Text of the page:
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3 Things to Know About Baby’s Tummy Time

August 23, 2013

1. Tummy time is an important playtime for babies!

Tummy time is playtime for babies when they are awake. When your baby is awake and can be supervised by an adult, they should be placed on their tummy on a firm surface for about 5 minutes to play. This activity can start as soon as you bring your baby home from the hospital, and babies should have tummy time about 2 to 3 times per day. Tummy time helps strengthen a baby's muscles.

Tummy time is important for babies because it helps develop and strengthen their muscles, especially in their neck and back. In 1994, the American Academy of Pediatrics launched the "Back to Sleep" campaign, encouraging parents and caregivers to place their babies on their back to go to sleep. Since then, the rates of SIDS (Sudden Infant Death Syndrome) have decreased by almost 50%. Since babies are sleeping on their backs, and may also spend time in car seats, infant carriers, or infant swings on their backs, we encourage parents and caregivers to provide tummy time for babies so that their muscles will develop and strengthen.

 2.  Tummy time helps prepare babies for future gross motor milestones.

We encourage babies to have supervised tummy time so that their muscles can be strengthened, so that they will achieve gross motor milestones such as rolling over and sitting up on time. By participating in tummy time every day, a baby's neck and back muscles will become stronger. These muscles are very important in helping a baby learn how to roll over, sit up, slide around on their belly, and eventually crawl. Over time, as your baby participates in tummy time and performs these gross motor milestones, all of your baby's muscles will become stronger.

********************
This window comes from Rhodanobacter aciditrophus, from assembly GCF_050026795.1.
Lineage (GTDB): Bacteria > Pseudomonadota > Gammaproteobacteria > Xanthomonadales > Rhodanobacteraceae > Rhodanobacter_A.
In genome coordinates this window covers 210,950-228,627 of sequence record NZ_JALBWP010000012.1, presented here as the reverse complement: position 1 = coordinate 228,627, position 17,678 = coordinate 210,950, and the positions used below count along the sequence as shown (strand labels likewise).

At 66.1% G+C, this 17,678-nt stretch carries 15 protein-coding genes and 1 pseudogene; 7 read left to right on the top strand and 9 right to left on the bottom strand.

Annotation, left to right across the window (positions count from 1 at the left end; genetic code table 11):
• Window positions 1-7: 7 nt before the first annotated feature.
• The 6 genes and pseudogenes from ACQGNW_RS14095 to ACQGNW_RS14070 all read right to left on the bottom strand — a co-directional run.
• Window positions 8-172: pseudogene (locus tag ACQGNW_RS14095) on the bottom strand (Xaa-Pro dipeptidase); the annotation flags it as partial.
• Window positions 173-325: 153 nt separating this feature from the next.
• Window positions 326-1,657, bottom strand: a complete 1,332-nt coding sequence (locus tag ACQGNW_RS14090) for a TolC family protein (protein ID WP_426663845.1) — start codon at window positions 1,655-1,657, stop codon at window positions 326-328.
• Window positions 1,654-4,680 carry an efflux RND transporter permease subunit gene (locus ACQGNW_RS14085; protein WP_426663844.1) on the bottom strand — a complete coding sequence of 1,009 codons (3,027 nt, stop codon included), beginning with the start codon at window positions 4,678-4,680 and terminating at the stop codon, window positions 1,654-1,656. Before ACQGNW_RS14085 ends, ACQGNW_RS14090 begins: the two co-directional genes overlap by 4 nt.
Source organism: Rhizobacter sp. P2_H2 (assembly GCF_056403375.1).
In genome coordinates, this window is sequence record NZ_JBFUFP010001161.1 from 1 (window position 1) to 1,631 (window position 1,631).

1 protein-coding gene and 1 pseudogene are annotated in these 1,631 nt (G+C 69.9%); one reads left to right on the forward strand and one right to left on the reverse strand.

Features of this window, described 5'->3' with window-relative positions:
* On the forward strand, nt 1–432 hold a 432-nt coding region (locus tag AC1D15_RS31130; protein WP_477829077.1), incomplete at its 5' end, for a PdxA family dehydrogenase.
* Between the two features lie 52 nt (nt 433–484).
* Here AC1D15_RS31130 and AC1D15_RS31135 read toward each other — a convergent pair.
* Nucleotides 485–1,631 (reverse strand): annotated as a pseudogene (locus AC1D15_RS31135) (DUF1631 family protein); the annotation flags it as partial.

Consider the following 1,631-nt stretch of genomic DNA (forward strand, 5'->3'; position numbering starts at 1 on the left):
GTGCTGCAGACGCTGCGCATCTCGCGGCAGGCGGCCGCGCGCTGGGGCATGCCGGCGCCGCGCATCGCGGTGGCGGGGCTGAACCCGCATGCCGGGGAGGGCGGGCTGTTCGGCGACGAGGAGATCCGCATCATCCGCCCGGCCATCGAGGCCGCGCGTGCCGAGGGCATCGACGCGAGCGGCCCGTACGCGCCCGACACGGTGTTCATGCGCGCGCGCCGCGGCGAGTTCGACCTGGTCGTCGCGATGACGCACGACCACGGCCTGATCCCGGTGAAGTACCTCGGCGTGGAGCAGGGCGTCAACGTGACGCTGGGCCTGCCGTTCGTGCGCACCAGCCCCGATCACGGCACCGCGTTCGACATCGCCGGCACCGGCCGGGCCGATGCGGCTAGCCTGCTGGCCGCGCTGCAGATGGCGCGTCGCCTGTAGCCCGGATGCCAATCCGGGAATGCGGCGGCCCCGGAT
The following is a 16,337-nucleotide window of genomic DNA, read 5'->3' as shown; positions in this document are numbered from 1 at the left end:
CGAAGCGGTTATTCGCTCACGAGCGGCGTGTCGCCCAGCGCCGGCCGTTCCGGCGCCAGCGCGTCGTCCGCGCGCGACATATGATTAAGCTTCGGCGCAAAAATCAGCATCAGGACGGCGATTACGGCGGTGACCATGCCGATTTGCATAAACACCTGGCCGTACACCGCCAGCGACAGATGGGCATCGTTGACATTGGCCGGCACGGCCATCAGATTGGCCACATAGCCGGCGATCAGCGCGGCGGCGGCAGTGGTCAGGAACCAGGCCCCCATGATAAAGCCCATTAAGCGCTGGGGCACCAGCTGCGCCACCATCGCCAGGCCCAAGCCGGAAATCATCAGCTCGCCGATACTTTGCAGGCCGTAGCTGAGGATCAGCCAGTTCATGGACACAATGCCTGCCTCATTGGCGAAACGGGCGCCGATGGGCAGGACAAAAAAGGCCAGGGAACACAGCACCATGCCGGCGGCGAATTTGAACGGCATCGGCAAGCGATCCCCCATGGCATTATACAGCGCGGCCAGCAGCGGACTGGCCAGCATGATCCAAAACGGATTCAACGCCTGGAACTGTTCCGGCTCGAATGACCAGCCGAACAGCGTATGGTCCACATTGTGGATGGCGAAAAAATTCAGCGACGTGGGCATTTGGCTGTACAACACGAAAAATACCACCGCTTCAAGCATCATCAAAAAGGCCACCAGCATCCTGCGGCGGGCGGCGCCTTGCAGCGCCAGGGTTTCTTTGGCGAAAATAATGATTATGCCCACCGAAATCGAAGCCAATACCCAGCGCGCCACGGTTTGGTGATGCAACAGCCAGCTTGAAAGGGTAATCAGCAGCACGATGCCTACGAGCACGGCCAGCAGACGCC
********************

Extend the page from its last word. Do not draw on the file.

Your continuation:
3.  If your baby doesn’t seem to like tummy time, here are some helpful tips.

Some babies might not like tummy time because it is new to them, and they enjoy being held and feeling cozy in your arms. It also may be a little difficult for them at first, because their muscles are not very strong yet. You can try starting tummy time for 30 seconds or a minute a few times a day, and then gradually increasing the duration of tummy time as your baby becomes stronger.

If your baby does not like being placed on the floor for tummy time, you can lie down on your back and put your baby on your chest. Your baby will try to lift his head to see your face. When you place your baby on a firm surface for tummy time, you can also put a colorful baby toys in a circle around him. Your baby will try to reach for the toys. If there is an older sibling that is a young child, the sibling can also get on the floor to play with the baby while being watched by a parent or caregiver. Babies enjoy young children, and younger children will also like their new role as the "big brother" or "big sister" while they are playing with the baby.

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